In a remarkable judgment, a bench consisting of Justices S.J.Mukhopadhaya and Prafulla C Pant set aside the impugned judgment delivered by Nagpur Bench of Bombay High Court & allowed the appeal holding that the impugned PIL was a product of personal rivalry in construction business and such petitions in disguise cannot be entertained. It was also held that in absence of the original coloured one, a true copy of the building plan cannot be relied upon to hold any construction illegal in view of the fact that the local authority which sanctioned building plan was supposed to have gone through the original plan.
Respondent nos .5 and 6 had preferred the PIL under article 226 before the High Court seeking a direction to Nagpur Municipal Corporation (NMC) and Nagpur Improvement Trust (NIT) to remove the structures standing on the lands owned by respondent no.4- Trust on the ground that the same are contrary to the building regulations and the development plan sanctioned by the State Government under the Maharashtra Regional and Town Planning Act, 1966 (T.P. Act). The High Court through the impugned judgment held that the building permits granted by Nagpur Municipal Corporation to the public trust (resp 4) were unauthorized & illegal & ordered demolishment and fresh applications to be invited.
In appeal, the main contention of the appellants was that the writ petition was filed by respondent no.5 after inordinate delay to vent out their personal vendetta. The said writ petition was not in nature of a PIL and was merely filed to satisfy personal rivalry. It was further submitted that the said writ petition was primarily filed by respondent no.5 claiming to be a member of respondent no.4- Trust and by respondent no.6, a member of the locality alleging mismanagement by the said Trust in leasing lands to the appellants. Respondent no.4-Trust had leased the property in favour of the appellants. Interestingly, though Respondent no.5 and Respondent no.6 had filed the writ petition before the High Court alleging mismanagement by the Trust in leasing lands to the appellants, but the Trust now supported respondent nos.5 and 6.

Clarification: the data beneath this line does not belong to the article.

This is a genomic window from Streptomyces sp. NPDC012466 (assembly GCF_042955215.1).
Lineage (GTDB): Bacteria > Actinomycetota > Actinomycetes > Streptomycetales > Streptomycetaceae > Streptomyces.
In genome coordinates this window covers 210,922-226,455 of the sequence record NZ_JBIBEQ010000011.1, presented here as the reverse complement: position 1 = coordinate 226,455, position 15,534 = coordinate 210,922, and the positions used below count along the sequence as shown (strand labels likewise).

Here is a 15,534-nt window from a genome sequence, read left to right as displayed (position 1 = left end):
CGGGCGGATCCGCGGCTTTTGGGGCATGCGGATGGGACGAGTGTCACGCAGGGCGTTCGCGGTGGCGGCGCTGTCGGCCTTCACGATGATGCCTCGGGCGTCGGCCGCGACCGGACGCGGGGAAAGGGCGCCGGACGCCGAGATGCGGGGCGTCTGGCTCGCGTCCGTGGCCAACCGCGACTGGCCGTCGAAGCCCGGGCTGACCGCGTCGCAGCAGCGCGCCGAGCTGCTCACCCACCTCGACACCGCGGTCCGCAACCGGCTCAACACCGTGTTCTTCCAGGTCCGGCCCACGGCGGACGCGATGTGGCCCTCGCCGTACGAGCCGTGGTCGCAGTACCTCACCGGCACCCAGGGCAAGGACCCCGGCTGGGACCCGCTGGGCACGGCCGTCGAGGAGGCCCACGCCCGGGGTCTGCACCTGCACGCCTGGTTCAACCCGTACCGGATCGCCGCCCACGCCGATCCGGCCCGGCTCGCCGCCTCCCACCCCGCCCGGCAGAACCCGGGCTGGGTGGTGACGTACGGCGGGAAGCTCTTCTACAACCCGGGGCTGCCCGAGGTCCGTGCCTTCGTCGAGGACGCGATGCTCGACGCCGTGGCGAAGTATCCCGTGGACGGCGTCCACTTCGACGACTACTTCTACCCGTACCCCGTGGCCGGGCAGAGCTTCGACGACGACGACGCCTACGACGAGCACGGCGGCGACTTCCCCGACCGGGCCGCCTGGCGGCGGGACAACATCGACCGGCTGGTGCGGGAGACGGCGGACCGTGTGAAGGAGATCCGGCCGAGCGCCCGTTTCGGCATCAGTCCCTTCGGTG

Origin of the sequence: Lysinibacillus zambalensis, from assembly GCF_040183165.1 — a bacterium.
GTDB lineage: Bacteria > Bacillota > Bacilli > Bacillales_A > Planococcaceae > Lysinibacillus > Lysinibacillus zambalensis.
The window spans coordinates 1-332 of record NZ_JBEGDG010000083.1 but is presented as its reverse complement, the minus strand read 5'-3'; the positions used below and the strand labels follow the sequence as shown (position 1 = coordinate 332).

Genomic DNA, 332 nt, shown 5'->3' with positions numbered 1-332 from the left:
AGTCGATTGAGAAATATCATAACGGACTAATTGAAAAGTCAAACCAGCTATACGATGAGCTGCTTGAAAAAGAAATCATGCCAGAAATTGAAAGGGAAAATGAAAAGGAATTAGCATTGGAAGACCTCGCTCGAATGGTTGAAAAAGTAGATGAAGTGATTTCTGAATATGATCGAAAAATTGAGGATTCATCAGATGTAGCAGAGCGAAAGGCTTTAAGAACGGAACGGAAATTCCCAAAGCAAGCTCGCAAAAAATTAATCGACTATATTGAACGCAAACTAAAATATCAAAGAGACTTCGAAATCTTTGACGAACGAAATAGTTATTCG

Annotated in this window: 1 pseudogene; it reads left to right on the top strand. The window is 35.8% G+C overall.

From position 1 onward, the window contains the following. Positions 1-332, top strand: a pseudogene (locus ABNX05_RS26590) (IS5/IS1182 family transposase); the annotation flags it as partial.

The Court speaking through Justice Mukhopadhya dealt with Section 2(15) (c) (ii) (iii), Section 2(19), 20 and 154 of the T.P.Act, along with the final Development Plan, Resolution dated 3rd June, 1976, copy of the notification issued under the letterhead of N.I.T alongwith part Development Plan of Nagpur City. It was observed that similar pleas were taken before the High Court by the respondents. It was deduced by the factual matrix that the writ petition filed by respondent nos.5 and 6 was not bona fide but it was filed only on account of personal disputes between the parties i.e. inter se between the members of the respondent no.4-Trust indirectly affecting the appellants-tenants. No notification was issued by the State Government empowering the N.M.C to exercise the power of Planning Authority. By a letter in 1993, the State Government had asked the N.M.C to follow the draft development Rules framed by the N.I.T there being conflict between two draft Rules one drafted by the N.M.C and another by N.I.T. The State Government in 2002 had rescinded/withdrawn the notification dated 6th October, 1967 and permitted N.M.C to exercise the powers of a Planning Authority in the area under its jurisdiction except the areas in which the N.I.T has improvement schemes as more particularly set out in the said notification. Thus, prior to 1967 N.M.C was the authority to exercise the same power sanctioning the plan and since 2002 the N.M.C was again empowered to sanction the plan. During the period from 1967 till 2002, though N.I.T was the Planning Authority for the city of Nagpur, it abdicated its power, delegated it in favour of N.M.C and did not sanction any building plan.
In absence of the original coloured plan, the true copy of the plan submitted cannot be relied upon to hold the construction illegal in view of the fact that N.M.C which sanctioned building plan was supposed to have gone through the original plan. In absence of the sanctioned plan, the High Court was not justified in deciding the disputed question of fact as to whether the building was constructed in accordance with Town Planning Scheme. The High Court ought to have looked into the sanctioned plan to find out whether it was for office or for residential or for commercial purpose for coming to a definite conclusion. It was concluded that there being a long delay of eight years in filing the writ petition and in absence of challenge to the plan sanctioned by N.M.C, the High Court was not justified in entertaining the ‘so called Public Interest Litigation’ filed by persons who had personal dispute with respondent no.4. However, the court declined to order costs while allowing the appeal.
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